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The science of a hit series

He’s pulled it off not once but twice over, chronicling the lives and achievements of legendary scientists Vikram Sarabhai and Homi Bhabha. Abhay Pannu, 31, the director of Rocket Boys, talks to Nonika Singh about the making of the OTT series, the buzz Season Two is creating, and also a few voices of dissent

The science of a hit series

Ishwak Singh (L) as Vikram Sarabhai and Jim Sarbh as Homi Bhabha in Rocket Boys.



Millions of views and an IMDb rating of 8.9, is there anything else on your wishlist?

India’s population is 1.5 billion. The idea is to reach out to a billion viewers. The biggest victory for a filmmaker is to transcend all boundaries, be it religion, region, language or geography.

Abhay Pannu

What was uppermost on your mind when you decided to make a series on science?

It was a very conscious decision to make it as entertaining, as palatable, as engaging as possible and reach out far and wide so more and more people watch it. I think we succeeded in doing so. The other day, Javed Akhtar Sahab shared how he not only binge-watched the second season but it also whetted his appetite to understand what heavy water is, how the scientists make the bomb.

There is science, arts, emotions, politics and then it pans out like a thriller — how tough was it to meld all the elements?

I never felt it was going to be difficult. Once you have a cracking script in place and great collaborators, be it the technical crew or actors, everything falls in place.

Is it easier or tougher to make a series around people who are no more?

It’s easier for sure and more liberating too. I had the freedom to make Ishwak Singh and Jim Sarbh play Sarabhai and Bhabha the way I wanted to. There are not too many visual references on how they worked and how they behaved. Contrast this with a biopic on say Kapil Dev, whom you see every day on television and you know how he talks and walks. So, it’s limiting as also the fact that there will be no freshness and, perhaps, more harsh comparisons.

How challenging is it to marry fact with fiction?

I believe filmmaking is a very democratic process. But with democracy comes responsibility and the need for self-discipline. I can’t possibly show whatever I want to. But, if I managed to show Sarabhai and Bhabha as inspiring figures and ones who left behind a lasting legacy and made some minor deviations here and there, I think that should be allowed. I may have juggled a few timelines but I believe, ‘never let facts come in the way of a good story’.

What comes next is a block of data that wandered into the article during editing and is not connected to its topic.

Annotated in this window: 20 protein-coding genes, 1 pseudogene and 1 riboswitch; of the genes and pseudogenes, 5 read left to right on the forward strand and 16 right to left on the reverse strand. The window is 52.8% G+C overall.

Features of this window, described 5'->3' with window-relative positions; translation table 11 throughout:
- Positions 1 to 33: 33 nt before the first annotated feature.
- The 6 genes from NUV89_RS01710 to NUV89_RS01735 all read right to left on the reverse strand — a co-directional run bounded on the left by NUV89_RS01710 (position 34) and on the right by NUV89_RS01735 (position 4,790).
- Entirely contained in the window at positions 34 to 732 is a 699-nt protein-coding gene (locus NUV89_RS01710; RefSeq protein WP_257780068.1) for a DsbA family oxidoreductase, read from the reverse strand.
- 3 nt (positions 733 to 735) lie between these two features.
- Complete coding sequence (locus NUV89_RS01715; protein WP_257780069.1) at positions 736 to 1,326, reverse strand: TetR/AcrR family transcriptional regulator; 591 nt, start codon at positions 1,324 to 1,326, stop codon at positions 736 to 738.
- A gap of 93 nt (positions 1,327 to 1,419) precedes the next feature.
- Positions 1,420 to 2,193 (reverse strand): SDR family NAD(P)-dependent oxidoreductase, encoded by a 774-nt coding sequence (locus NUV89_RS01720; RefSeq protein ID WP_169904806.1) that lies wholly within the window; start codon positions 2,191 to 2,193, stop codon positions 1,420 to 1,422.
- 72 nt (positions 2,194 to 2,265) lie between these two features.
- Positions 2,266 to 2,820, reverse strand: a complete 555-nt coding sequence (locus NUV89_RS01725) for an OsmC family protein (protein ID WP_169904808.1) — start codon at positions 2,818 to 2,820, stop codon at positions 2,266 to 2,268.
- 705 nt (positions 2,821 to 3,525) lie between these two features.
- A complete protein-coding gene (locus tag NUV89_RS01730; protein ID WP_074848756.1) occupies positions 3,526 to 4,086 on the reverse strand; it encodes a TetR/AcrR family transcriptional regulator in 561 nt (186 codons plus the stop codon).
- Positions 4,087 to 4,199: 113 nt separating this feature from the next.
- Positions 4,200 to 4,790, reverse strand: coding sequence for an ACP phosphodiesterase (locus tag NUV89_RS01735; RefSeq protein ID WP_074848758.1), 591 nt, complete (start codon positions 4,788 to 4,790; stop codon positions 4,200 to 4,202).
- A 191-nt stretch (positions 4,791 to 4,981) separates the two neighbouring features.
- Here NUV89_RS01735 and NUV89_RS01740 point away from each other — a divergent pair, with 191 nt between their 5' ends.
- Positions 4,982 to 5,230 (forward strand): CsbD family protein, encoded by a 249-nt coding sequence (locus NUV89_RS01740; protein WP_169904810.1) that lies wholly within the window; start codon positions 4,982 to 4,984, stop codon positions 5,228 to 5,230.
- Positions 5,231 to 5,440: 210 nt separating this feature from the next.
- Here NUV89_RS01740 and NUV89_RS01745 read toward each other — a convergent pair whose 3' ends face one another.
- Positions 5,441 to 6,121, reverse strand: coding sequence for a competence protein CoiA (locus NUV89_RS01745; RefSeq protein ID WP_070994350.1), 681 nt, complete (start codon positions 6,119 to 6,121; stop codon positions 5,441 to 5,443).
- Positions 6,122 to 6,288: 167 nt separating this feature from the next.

What was your reaction when you first heard the concept which came from your namesake Abhay (Koranne) and creator Nikhil Advani, and producer Siddharth Roy Kapur decided to put it together?

I was excited and jumped at the idea. The need of the hour is to tell stories which have not been explored before and are about India and its history. People thought I was mad to do a series about scientists who spoke about cosmic rays and nuclear physics. But I knew from the onset that the show would resonate with people.

What was Advani’s and Kapur’s brief?

Sid always tells you to be honest, but since Nikhil is himself a director, he is more specific. He told me we are making ‘Rocket Boys’ and not ‘Rocket Men’. So don’t show them as Dr Homi Bhabha and Dr Vikram Sarabhai, as legends, one the father of India’s nuclear programme and the other of space research. Show them as Homi and Vikram, as imperfect, fallible characters, falling in and out of love as men making mistakes and faltering once in a while. That was some piece of advice.

Audiences love the show, critics not so much.

The second season is more enjoyable for those who are not cinephiles, who are not purists. I agree with some of the criticism, especially the handling of the antagonists, which could have been done better and not just as uni-dimensional characters. But those who feel there is more politics and history in the second season, my answer is, I always wanted Season One to be character-driven and Two to be plot-driven and to show the story of not just these two scientists, but also of how an independent nation was coming up around them.

You created Reza Mehdi’s character for you wanted to call out the class divide and Islamophobia. But many feel his character gets a short shrift.

He was always conceived as the face of people who do the right thing. But did he get justice? No. I take criticism very positively, maybe when I write another character like him I will bear it in mind. But here his arc was in sync with the way the story was meant to be told.

The local press in Kerala spoke of a conspiracy behind Sarabhai’s death too. Did you think of using it in the series?

Truth be told, we spoke to Mallika Sarabhai about it. She agreed that there was a little bit of noise about it, but it was not true. There is ample evidence around the conspiracy behind Bhabha’s death.

You had the Sarabhai family on board, but his biographer Amrita Shah has been rather acerbic.

For one, we had the official biographer, Padmanabh K Joshi, on board. Moreover, no one knows a person better than his family. We went ahead with Mallika and Kartikeya Sarabhai’s account of their father. Besides, whenever you make a biopic, there is bound to be a difference of opinion.

Viewers have their favourite moments from the series, which one is yours?

By a clear margin, it is the last scene which invariably brings tears to my eyes. It sums up my life’s philosophy that one must keep trying. It’s ok even if we fail and don’t achieve what we set out to. While writing the show, I have become a better version of myself.


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